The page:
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The fall and winter are a great time to fish offshore. Even though many of the migratory species have departed for deeper water or warmer climates, bottom fishing for snapper and grouper is actually reaching its annual peak. Unfortunately, populations of hungry triggerfish are also peaking. When large schools of "triggers" are cruising the surface, getting a bait down to snapper can be difficult to impossible using standard bottom fishing methods and tackle. For those willing to differ a bit from the norm, however, there are techniques that can make the difference between a frustrating outing and a full fish box.
The first, and most simple tactic to try involves the opposite of two extremes in baits and sinkers. When triggerfish are only moderately bothersome, using heavier sinkers than normal can sometimes pull baits past them fast enough to escape destruction. I primarily use 4 to 8 ounces of lead when bottom fishing in 100 foot water, depending on current strength, but as much as 12 to 18 ounces may be necessary to avoid the triggers.
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My friends Danny Stanley and Rene Morales use light spinning gear to accomplish the same task, and have more fun in the process. Rigging up with just enough sinker to get down through the current - light mono leaders, small hooks, and live shrimp for bait - they have had excellent results on cool weather snapper.
Of course, sometimes the triggers will follow even a fast sinking bait to the bottom. A variation that works in this case is to use casting gear - either a big spinner or a revolving spool reel on a fast taper rod - to cast a bait as far behind the boat as possible, beyond the patrolling zone of triggerfish "scouts." By the time the bait swings through its arc to the bottom, it will be in position roughly beneath the boat. A short, single hook leader and sinker light enough for easy casting make this trick feasible.
Live baits, especially larger ones, will sometimes survive the onslaught of the triggerfish. We have successfully used finger mullet, mud minnows, and even the goldfish carp sold as freshwater catfish bait. Blue runners, piggies, and vermillion snapper will work, but are normally used when after sow snapper, grouper, or amberjack.
Another good technique is to try artificial lures. Big metal jigs, large soft plastic lures and heavy spoons can be dropped to snapper depth, jerked upwards, and allowed to flutter back down. The triggers might still attack, but they can't eat metal, and their small mouth will keep them off the hook.
Sometimes it is best not to hook to the rig or anchor over structure. A controlled drift begun upcurrent of triggerfish in- festations will allow baits to reach bottom unmolested. Some anglers use downriggers to control the fishing depth, or to slow troll bait or lures. Anchoring upcurrent and drifting a deep chum trail can bring fish to the boat - away from pesky surface feeders.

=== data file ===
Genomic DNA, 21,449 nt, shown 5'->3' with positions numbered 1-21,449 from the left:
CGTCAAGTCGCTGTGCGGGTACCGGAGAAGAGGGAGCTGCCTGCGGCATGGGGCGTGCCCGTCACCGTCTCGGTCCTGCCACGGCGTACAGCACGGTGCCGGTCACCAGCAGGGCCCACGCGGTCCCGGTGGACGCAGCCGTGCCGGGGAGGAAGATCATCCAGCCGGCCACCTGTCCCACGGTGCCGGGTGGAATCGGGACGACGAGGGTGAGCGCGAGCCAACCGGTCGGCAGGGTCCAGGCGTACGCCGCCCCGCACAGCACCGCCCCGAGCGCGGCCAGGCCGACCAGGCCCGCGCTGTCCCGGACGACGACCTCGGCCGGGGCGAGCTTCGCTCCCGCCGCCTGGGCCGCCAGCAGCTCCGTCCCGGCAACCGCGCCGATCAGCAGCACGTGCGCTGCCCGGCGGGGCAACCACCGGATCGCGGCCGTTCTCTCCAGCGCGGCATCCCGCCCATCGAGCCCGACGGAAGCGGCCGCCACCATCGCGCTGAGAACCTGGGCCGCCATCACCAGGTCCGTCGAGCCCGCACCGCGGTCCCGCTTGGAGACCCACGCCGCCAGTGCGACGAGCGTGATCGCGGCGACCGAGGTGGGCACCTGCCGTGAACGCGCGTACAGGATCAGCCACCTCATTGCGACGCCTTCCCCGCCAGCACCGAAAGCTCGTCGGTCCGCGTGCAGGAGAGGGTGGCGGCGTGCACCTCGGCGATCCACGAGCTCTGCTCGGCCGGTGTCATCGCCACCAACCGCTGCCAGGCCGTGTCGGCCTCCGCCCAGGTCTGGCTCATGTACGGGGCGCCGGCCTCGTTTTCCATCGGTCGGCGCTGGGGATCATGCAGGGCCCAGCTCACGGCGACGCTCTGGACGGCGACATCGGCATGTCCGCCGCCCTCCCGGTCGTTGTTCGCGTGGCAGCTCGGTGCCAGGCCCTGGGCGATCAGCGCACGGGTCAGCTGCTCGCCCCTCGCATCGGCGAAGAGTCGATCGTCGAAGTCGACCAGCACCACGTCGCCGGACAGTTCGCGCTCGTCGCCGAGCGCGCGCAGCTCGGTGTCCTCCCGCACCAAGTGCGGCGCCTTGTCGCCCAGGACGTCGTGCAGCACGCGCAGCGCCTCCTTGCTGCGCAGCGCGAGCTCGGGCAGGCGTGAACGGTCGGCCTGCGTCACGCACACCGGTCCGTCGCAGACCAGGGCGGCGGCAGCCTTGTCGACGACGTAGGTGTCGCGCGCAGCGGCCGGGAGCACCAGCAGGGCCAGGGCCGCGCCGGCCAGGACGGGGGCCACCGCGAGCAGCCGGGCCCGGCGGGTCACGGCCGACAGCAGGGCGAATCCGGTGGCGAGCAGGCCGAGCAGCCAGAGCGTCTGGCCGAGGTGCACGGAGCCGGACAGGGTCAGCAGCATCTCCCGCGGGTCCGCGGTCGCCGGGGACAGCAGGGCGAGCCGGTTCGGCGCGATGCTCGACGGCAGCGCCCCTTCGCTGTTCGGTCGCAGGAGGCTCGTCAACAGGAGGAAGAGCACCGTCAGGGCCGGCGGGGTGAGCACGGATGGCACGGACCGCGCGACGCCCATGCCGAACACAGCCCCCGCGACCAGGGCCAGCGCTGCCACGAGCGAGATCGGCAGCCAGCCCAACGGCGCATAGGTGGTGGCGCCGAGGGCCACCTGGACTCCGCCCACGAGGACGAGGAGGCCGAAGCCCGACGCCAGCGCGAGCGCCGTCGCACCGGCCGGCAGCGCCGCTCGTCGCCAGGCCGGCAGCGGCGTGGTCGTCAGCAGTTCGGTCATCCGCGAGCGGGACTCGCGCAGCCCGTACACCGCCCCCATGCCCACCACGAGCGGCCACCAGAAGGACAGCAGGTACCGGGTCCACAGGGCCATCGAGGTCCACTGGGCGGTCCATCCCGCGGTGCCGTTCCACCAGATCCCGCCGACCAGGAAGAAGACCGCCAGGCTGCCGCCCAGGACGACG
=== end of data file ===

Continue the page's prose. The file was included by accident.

As a last resort, when triggerfish are so thick and hungry they eat part of the styrafoam dive flag float like they did on my last dive charter trip - turn the tables and fish purposely for triggerfish! When in a feeding frenzy - which they almost always are - they can be ridiculously easy to catch with bait and small hooks or even jigs. Besides being tough fighters on light tackle, triggers are excellent eating. The firm, white flesh is even preferred to snapper by several experienced fishermen I know. Because the skin of these creatures is about equal to that of the average African bull elephant, and the bone structure could support highway overpasses, many anglers get discouraged by the relatively small amount of meat a trigger yields.
While triggerfish are considered pests by most Gulf Coast fishermen, they are not without their advocates. The U. S. government likes triggers so much, for instance, that the National Marine Fisheries Service lists new limits on this species. That's right, limits on triggerfish. In the South Atlantic fishery, a 12 inch minimum limit has been in effect for gray triggerfish for some time.
Closer to home, triggerfish have been included in the 20 fish "reef fish aggregate" limit recently enacted for the Gulf of Mexico. What this means in real world terms is that any "reef fish" which do not have individual possession limits must be lumped together for a combined daily limit of 20 fish. In effect, this means that snapper other than red snapper - lane, vermillion, mutton, silk, big-eye, cubera, dog, gray, queen, and yellowtail - and triggerfish are grouped together, and no more than 20 fish from this group - of any combination of species - may be kept per angler per day. Keeping too many triggerfish might be the last thing most anglers would worry about, but for those who do like to eat a few, a count should definitely be kept.